My fiancé and I finally got around to making the trip down to Camden Park. I had heard a lot about this park, both negative and positive and I was anxious to visit and form my own opinions. We left Columbus, OH, in blistering heat and humidity at about 9am. We took a leisurely drive and finally arrived at the park just after 12. It was still blistering hot and humid, but fortunately, there was a bit of a breeze.
Camden is located just to the west of Huntington, West Virginia, on US 60. The large, neon-lit smiling clown sign presiding over the parking lot makes the park easy to find. We pulled into the parking lot and forked over the $3 parking charge (boo, hiss) and proceeded to search out a space. The parking lot was full and we parked about as far away as possible. Not terribly tragic, as the lot is smaller than your average grocery store lot. The walk to the entrance gate brought us alongside the chairlift ride (whose supports could use a coat of paint) and a pathetic looking Arrow Shuttle Loop, The Thunderbolt Express. Some new-looking landscaping graced an old wall just to the left of the entrance gate. The wall is apparently the remains of a rather large building. Just behind the wall sat a Chance Skydiver. The new attraction this year is Swan Boats on the lake (extra fee).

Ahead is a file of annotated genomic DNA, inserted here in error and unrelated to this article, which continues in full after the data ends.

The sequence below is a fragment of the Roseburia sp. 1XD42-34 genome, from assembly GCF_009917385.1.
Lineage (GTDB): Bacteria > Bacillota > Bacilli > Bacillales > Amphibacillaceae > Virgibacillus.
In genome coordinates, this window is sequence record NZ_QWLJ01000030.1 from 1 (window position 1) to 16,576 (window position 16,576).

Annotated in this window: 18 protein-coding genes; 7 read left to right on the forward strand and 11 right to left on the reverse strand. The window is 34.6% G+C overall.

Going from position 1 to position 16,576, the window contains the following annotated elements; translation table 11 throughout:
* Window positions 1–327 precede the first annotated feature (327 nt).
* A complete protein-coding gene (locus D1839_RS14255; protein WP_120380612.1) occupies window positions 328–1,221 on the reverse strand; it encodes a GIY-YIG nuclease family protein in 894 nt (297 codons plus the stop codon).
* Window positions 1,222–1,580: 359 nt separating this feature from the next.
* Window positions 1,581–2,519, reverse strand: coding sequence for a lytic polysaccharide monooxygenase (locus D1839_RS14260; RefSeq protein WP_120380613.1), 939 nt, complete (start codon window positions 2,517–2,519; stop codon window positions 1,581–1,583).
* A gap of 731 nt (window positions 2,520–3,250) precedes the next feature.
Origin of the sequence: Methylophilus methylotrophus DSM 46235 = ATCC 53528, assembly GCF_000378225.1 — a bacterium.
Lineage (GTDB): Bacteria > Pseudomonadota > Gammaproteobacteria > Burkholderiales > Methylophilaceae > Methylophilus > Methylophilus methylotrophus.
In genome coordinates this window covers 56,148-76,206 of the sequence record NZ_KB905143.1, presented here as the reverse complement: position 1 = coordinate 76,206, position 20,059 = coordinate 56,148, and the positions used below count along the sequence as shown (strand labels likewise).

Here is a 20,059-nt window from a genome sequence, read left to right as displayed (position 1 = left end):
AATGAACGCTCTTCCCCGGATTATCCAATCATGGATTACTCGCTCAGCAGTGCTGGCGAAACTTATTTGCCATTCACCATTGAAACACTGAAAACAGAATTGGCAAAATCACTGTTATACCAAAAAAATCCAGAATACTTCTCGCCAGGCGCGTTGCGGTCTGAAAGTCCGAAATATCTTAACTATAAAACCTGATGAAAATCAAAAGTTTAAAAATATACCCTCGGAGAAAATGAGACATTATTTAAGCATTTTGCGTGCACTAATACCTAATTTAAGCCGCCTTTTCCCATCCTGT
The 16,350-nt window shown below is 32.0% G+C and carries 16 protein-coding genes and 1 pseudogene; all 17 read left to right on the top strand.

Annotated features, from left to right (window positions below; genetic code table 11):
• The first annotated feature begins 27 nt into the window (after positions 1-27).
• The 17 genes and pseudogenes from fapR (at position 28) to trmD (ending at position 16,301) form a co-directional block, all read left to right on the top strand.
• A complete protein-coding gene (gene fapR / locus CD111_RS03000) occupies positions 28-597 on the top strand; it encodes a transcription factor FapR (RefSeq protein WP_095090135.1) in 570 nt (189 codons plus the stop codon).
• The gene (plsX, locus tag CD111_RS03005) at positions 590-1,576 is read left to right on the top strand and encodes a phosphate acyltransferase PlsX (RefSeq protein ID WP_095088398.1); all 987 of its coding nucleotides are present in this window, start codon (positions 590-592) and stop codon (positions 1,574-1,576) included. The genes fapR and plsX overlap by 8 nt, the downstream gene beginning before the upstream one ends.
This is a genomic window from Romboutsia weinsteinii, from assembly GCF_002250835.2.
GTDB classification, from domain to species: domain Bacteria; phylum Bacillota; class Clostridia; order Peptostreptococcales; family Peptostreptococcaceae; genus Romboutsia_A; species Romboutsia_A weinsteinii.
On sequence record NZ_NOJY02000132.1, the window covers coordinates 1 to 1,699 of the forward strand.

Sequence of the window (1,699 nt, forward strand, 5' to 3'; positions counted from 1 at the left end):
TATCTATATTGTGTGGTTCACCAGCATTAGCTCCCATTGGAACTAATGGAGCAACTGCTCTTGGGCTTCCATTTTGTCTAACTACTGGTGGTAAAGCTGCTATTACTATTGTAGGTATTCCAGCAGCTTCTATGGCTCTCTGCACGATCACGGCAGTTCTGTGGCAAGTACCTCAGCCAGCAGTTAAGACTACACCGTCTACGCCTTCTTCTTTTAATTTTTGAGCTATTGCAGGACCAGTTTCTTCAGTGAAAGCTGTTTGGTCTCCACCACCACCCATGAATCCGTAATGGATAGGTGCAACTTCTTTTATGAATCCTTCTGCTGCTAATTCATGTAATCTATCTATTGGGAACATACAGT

A $14.99 +tax POP is the only choice of admission. Individual ride tickets are not available. Children and seniors get in for $9.99. A special Friday evening promotion gets you in after 6pm for $6. We paid for our tickets and stepped inside the park and immediately noticed the strong odor. The smell was reminiscent of pit toilets. It permeated most of the park. At least it reminded me that I wanted to use the bathroom. There are only two bathrooms in the entire park – men and women’s – and while they are near each other, they are not adjacent. This caused a little bit of confusion with my fiancé. The bathrooms were adequate but they could have been a little cleaner and they could have had a bit more soap in the dispensers. They’ll also cost you a nickel if you want to use a stall with a door. My fiancé also pointed out that pay toilets are sexist as there is no charge for a urinal. I suggested that she use the sink in protest.